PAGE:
The maxim of quality demands that the speaker be truthful at all times with regards to the information that he gives in his speech (Bowe, 2007). In the formulation of a speech, the authors and speakers are required to venture into research so as to gather all the necessary information regarding the subject matter to be discussed in the speech. This is done extensively and in such a way that the audience believe that they have all the information that is crucial for the discussion of the topic, as well as, the assurance that the topic is a significant subject for discussion and possible action. In his speech Martin Luther King illustrates the use of the maxim of quality when he states that there was a previous decree that was signed with relation to the freeing of slaves that has not yet been put into proper practice for the achievement of that freedom (King, 1963). He states this in the introductory part of the speech, which indirectly illustrates the truthfulness of the information presented. By saying this, the audience is led to believe that the speaker has examined the issue at hand and his findings are based on research. Additionally, the maxim of quality also demands that the speaker supports his words by the use of evidence. Evidence, in this case is presented in the mentioning of the “Emancipation Proclamation” that was signed previously and that had not been effectively put in place hence the problem of racial inequality.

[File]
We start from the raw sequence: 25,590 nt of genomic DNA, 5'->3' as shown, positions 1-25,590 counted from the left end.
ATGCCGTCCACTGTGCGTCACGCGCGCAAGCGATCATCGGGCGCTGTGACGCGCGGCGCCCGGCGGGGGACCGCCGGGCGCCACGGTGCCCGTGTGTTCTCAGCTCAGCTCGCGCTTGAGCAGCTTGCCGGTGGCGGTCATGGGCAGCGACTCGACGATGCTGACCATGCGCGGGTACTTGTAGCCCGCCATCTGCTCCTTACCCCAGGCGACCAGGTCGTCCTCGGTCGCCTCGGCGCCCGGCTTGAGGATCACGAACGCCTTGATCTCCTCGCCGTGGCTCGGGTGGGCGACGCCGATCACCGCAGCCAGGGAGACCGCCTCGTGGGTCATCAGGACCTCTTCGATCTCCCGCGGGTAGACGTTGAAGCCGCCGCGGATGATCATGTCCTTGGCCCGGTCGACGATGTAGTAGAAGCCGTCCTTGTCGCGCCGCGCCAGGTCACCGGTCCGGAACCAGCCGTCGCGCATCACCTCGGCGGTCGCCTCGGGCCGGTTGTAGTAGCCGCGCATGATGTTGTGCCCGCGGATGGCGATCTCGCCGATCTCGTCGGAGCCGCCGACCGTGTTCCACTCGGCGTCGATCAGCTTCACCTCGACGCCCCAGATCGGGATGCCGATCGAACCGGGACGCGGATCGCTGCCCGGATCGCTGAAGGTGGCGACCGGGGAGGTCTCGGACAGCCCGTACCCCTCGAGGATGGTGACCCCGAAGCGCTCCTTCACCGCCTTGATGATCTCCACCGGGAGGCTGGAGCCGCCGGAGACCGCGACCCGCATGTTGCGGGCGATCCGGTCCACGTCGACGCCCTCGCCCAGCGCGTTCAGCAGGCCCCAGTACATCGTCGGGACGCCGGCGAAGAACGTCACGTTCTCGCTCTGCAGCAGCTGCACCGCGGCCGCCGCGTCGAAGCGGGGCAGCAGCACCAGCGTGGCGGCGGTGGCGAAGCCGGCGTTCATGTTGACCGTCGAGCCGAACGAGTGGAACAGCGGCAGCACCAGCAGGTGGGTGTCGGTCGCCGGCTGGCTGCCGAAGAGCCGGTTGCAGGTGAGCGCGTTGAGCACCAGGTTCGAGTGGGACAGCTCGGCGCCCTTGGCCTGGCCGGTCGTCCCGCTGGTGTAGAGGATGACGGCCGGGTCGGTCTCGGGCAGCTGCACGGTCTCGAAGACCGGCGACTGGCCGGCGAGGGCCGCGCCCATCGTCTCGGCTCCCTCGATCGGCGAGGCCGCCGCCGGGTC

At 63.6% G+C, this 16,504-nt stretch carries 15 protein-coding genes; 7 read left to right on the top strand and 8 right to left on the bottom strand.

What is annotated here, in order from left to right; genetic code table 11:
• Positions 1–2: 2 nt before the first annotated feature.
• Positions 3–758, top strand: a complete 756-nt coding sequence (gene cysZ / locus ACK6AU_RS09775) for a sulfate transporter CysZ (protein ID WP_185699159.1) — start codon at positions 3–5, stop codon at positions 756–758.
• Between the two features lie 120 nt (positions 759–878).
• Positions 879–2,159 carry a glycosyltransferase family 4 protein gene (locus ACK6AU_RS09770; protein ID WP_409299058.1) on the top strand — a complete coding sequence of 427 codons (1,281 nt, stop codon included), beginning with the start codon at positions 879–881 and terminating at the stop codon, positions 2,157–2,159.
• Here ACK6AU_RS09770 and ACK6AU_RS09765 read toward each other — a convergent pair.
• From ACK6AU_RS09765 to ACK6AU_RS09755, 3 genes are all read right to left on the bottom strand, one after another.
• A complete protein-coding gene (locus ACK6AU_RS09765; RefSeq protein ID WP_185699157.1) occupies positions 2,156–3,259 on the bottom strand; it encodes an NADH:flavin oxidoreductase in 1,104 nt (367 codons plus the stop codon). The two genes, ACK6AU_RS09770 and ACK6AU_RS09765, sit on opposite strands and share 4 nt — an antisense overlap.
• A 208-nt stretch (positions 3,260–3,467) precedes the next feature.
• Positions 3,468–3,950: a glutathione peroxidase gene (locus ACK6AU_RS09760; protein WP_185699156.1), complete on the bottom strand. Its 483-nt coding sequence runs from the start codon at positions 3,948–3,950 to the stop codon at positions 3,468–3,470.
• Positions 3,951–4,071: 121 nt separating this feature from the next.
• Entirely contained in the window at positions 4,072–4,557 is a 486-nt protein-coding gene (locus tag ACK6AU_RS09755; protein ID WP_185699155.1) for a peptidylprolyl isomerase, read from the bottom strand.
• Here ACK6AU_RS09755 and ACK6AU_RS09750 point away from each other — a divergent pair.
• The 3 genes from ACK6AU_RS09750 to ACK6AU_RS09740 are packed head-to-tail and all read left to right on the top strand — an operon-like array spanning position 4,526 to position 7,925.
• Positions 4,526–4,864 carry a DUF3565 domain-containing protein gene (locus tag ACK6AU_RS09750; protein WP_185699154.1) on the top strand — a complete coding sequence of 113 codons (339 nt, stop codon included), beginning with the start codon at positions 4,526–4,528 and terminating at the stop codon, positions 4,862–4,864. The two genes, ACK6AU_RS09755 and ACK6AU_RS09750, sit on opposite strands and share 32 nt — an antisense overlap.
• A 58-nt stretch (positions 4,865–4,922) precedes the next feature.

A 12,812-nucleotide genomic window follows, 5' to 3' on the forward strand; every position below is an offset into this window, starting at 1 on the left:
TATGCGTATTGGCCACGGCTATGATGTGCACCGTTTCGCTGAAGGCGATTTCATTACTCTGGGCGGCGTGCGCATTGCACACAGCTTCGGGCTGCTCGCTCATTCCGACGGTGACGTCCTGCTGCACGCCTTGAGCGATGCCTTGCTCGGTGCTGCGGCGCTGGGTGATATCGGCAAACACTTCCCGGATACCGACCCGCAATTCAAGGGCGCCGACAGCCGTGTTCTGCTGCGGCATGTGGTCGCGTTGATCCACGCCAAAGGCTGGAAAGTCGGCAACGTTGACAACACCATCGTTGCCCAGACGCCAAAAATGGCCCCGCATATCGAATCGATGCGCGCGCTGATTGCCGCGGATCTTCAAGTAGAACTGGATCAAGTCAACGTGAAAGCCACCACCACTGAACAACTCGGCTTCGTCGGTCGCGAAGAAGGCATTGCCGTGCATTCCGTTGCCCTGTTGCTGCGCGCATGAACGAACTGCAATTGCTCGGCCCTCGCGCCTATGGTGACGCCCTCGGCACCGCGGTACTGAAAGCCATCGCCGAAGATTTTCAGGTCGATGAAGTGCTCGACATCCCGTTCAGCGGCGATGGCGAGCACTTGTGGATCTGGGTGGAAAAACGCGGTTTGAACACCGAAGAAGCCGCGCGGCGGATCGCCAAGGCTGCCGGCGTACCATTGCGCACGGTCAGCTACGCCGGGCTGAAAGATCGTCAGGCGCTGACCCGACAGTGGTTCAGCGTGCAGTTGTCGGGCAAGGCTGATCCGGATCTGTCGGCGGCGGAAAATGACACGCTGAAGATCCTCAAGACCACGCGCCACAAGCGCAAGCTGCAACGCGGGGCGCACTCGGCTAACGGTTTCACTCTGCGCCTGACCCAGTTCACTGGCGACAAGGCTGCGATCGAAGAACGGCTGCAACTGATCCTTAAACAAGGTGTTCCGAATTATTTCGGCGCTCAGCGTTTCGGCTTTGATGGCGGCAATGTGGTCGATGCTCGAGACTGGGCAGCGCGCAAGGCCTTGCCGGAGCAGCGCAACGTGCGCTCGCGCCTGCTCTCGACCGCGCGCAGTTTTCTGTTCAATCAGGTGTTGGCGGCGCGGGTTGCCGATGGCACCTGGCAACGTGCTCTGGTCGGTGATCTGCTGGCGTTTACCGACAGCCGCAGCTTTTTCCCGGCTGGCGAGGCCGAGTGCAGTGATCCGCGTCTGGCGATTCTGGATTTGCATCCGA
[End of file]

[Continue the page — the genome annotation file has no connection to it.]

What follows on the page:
The Maxim of Quantity